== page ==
What is This Course About?

This lesson provides an overview of the intended audience of the course, its contents, and learning outcomes.

Let’s start by looking at the intended audience for this course.

Intended audience

This course is intended for the intermediate Scala programmer interested in functional programming. It works mainly on the back-end web service. Ideally, you need to have experience with libraries like Akka HTTP and Slick, which are focused heavy in that area.

Scala is one of the most commonly-used general-purpose programming language and supports both object-oriented and functional programming. In this course, you will explore the functional aspects of Scala.

Course contents

You will start by looking at a small use case. We will learn the difference between pure and impure in this course by looking into referential transparency and how functional programming relies on it. You will then gradually implement the use case in both pure and impure ways.

The formal outline of the API service is provided in the next lesson.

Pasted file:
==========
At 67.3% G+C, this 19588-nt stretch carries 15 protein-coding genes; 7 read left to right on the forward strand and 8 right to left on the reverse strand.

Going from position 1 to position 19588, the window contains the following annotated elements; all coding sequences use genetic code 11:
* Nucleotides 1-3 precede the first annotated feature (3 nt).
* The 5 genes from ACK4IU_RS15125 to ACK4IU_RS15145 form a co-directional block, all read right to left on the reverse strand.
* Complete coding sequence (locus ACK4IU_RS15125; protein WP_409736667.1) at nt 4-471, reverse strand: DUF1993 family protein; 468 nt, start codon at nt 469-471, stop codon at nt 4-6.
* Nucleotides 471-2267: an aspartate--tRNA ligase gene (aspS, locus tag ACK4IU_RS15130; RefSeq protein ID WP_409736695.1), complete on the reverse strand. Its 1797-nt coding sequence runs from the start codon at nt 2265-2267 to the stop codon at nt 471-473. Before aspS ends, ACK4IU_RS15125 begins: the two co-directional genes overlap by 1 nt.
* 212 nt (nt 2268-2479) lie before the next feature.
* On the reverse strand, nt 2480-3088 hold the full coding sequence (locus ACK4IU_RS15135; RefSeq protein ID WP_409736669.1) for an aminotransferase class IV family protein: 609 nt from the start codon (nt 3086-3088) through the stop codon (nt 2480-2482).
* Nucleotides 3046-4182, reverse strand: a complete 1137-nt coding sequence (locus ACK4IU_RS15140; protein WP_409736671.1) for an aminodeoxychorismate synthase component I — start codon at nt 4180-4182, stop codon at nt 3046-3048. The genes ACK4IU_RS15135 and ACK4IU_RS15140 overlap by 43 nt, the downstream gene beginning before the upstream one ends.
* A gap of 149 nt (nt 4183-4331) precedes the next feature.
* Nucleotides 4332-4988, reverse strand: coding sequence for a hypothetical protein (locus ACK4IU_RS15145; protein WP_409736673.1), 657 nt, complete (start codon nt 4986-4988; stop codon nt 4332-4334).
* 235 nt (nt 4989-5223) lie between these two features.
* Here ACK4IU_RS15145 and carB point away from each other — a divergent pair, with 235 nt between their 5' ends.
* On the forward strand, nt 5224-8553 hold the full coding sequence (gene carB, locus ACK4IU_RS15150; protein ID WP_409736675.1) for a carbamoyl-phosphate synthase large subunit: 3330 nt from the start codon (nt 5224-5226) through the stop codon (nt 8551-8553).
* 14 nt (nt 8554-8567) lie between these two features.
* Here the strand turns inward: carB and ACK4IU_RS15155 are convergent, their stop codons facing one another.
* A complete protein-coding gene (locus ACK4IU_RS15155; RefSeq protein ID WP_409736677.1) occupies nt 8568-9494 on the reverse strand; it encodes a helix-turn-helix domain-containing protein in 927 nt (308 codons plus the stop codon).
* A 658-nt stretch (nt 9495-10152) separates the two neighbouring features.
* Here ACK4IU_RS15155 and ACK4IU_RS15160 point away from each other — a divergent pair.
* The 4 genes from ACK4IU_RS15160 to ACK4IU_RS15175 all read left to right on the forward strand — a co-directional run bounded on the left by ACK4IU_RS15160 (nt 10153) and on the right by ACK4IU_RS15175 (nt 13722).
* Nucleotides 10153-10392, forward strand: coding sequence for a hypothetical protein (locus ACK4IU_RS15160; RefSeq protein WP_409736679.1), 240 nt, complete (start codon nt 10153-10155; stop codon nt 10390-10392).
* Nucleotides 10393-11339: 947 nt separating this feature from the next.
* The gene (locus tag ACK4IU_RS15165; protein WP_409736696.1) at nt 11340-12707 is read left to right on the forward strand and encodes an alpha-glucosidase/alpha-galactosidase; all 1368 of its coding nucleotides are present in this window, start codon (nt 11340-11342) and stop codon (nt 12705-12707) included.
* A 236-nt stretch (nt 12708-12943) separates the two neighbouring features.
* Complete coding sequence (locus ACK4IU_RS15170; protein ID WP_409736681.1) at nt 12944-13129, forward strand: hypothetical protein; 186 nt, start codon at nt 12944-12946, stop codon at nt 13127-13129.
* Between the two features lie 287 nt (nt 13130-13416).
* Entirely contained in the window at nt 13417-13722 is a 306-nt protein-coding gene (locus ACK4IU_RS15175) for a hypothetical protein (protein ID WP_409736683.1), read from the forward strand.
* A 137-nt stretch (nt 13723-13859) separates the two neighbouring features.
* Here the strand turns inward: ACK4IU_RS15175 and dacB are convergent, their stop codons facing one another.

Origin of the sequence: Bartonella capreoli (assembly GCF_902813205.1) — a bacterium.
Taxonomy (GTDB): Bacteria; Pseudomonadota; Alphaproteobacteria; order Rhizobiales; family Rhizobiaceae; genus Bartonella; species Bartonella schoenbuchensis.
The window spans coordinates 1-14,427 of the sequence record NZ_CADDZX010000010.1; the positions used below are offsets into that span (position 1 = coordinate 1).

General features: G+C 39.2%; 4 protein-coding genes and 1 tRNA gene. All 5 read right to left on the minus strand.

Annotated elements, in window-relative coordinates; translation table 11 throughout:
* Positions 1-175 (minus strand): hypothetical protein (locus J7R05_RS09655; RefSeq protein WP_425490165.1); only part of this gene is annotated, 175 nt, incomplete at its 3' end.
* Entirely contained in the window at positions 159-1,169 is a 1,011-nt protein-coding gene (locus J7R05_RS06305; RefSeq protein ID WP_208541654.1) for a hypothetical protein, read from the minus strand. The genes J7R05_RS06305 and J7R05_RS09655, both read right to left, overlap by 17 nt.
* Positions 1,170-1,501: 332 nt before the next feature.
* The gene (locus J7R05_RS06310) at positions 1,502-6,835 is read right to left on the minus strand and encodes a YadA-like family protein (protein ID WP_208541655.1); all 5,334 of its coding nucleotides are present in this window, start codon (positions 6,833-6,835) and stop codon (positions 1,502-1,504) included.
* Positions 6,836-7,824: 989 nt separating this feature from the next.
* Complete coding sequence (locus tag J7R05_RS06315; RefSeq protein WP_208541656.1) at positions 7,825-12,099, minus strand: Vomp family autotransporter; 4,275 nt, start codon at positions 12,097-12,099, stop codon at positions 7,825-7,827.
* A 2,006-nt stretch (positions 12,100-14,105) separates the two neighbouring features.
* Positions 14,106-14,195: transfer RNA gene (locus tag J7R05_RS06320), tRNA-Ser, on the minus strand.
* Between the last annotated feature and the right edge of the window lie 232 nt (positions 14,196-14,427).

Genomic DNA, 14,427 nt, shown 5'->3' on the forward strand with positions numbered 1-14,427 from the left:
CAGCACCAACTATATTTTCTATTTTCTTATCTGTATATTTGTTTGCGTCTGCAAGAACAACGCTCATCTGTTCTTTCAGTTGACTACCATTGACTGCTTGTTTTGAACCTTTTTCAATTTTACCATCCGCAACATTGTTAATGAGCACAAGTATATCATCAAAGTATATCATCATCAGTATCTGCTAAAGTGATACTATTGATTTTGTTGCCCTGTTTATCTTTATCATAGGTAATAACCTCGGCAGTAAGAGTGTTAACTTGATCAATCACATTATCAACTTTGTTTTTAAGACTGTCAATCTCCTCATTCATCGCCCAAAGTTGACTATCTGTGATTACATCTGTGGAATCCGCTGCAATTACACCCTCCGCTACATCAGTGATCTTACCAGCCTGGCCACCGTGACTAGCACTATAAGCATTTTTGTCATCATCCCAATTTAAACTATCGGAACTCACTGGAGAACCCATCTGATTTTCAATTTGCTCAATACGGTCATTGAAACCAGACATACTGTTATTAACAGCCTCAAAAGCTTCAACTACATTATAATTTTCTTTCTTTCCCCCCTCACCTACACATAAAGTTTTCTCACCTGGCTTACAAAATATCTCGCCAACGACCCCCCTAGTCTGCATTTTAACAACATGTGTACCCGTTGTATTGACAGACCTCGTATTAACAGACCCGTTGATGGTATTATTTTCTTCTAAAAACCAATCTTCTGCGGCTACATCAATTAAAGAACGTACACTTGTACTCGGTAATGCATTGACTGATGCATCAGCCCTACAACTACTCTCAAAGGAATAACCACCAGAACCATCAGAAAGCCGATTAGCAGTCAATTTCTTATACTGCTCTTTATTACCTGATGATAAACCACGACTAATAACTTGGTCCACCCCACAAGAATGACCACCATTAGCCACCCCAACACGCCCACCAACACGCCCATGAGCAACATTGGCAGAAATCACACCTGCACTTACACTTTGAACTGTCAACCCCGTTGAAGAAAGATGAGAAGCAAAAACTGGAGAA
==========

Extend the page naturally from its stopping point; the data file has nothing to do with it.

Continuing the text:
We will simultaneously build, test, and document the implementations and point out the tools required along the way. We will look at the following concepts in our course:

1. Impure service

For impure services, we will use the following libraries:

However, we can do better than the aforementioned libraries, even though they are battle-tested and proven to work well.

The question now is: “How can we do better?” The answer is pure service, which is discussed at length in the coming chapters.

2 - Pure service

We will use the following libraries for the pure case:

3 - Benchmarks

Once we have built and tested the services, we will compare the APIs’ performance for both pure and impure implementations.

4 - Documentation

Next, we will dive into how our pure and impure services can be documented. We will make use of Swagger and tapir to document our pure service.

Learning outcomes

The purpose of this course is to introduce you to both pure and impure techniques of implementing services. By the end of this course, you will have substantial understanding of how these techniques work, what their pros and cons are, and how pure implementation can be more robust in terms of the following:

  • Understandability
  • Testability
  • Performance
  • Type Safety etc.